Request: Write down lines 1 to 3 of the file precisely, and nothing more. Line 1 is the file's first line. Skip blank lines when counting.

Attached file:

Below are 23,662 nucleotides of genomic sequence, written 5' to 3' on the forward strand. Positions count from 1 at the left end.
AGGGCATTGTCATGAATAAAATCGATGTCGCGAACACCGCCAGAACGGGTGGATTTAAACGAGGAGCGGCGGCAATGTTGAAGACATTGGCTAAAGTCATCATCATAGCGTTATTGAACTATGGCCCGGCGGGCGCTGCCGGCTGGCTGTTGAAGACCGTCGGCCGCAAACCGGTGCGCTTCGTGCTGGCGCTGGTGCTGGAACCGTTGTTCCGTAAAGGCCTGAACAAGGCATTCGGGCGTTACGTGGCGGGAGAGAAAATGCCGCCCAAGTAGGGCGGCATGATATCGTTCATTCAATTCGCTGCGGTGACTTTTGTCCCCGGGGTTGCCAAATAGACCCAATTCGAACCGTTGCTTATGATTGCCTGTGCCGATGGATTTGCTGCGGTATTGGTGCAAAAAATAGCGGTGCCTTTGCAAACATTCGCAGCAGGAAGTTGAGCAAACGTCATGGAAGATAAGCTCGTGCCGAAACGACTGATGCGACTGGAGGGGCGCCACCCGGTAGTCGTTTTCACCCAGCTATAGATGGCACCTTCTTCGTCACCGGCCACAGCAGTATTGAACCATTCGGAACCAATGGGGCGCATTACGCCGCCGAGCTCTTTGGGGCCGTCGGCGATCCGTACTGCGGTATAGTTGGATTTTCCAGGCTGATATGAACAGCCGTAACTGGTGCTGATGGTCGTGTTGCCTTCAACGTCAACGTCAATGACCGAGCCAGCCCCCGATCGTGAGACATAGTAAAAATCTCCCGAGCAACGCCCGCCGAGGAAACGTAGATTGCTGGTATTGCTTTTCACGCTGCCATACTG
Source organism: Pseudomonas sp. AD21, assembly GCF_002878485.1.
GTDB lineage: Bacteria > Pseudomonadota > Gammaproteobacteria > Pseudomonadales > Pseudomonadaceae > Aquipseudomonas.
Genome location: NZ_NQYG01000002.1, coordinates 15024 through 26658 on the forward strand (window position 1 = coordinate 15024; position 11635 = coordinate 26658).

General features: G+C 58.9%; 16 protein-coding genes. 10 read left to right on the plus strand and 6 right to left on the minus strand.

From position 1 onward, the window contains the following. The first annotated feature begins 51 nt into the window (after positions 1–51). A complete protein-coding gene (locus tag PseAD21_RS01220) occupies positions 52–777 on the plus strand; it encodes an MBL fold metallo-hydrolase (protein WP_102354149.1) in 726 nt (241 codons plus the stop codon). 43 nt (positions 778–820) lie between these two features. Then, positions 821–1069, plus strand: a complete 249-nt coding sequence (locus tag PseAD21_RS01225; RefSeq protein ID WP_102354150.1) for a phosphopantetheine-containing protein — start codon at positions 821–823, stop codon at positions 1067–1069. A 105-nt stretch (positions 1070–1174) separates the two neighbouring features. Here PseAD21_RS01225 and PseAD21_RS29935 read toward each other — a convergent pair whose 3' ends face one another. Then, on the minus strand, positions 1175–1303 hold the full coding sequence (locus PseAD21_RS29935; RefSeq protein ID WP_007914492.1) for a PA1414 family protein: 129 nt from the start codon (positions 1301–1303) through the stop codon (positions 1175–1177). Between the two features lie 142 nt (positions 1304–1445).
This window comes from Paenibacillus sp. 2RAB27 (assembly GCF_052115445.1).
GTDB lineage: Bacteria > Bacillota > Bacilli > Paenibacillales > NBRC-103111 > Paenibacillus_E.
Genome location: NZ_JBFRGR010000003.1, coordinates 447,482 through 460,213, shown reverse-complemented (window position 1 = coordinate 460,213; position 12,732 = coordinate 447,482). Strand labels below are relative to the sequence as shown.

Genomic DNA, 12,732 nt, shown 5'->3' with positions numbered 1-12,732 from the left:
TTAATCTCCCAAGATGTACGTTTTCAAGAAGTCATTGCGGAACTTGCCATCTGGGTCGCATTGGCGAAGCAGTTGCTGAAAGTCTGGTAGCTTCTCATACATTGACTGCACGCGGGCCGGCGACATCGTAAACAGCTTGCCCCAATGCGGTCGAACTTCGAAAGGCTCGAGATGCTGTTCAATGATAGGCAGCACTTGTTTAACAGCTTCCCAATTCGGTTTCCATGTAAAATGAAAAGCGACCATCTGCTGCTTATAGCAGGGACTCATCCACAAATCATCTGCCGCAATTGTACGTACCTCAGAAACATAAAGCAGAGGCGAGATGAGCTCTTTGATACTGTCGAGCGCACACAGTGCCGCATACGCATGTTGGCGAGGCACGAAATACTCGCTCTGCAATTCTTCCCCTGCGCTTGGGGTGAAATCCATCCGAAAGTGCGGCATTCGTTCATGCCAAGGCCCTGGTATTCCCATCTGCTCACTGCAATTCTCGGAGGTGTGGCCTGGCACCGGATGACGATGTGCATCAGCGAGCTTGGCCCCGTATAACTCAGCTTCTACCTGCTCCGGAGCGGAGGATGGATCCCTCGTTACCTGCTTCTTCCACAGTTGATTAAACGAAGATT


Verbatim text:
Below are 23,662 nucleotides of genomic sequence, written 5' to 3' on the forward strand. Positions count from 1 at the left end.
AGGGCATTGTCATGAATAAAATCGATGTCGCGAACACCGCCAGAACGGGTGGATTTAAACGAGGAGCGGCGGCAATGTTGAAGACATTGGCTAAAGTCATCATCATAGCGTTATTGAACTATGGCCCGGCGGGCGCTGCCGGCTGGCTGTTGAAGACCGTCGGCCGCAAACCGGTGCGCTTCGTGCTGGCGCTGGTGCTGGAACCGTTGTTCCGTAAAGGCCTGAACAAGGCATTCGGGCGTTACGTGGCGGGAGAGAAAATGCCGCCCAAGTAGGGCGGCATGATATCGTTCATTCAATTCGCTGCGGTGACTTTTGTCCCCGGGGTTGCCAAATAGACCCAATTCGAACCGTTGCTTATGATTGCCTGTGCCGATGGATTTGCTGCGGTATTGGTGCAAAAAATAGCGGTGCCTTTGCAAACATTCGCAGCAGGAAGTTGAGCAAACGTCATGGAAGATAAGCTCGTGCCGAAACGACTGATGCGACTGGAGGGGCGCCACCCGGTAGTCGTTTTCACCCAGCTATAGATGGCACCTTCTTCGTCACCGGCCACAGCAGTATTGAACCATTCGGAACCAATGGGGCGCATTACGCCGCCGAGCTCTTTGGGGCCGTCGGCGATCCGTACTGCGGTATAGTTGGATTTTCCAGGCTGATATGAACAGCCGTAACTGGTGCTGATGGTCGTGTTGCCTTCAACGTCAACGTCAATGACCGAGCCAGCCCCCGATCGTGAGACATAGTAAAAATCTCCCGAGCAACGCCCGCCGAGGAAACGTAGATTGCTGGTATTGCTTTTCACGCTGCCATACTG
Source organism: Pseudomonas sp. AD21, assembly GCF_002878485.1.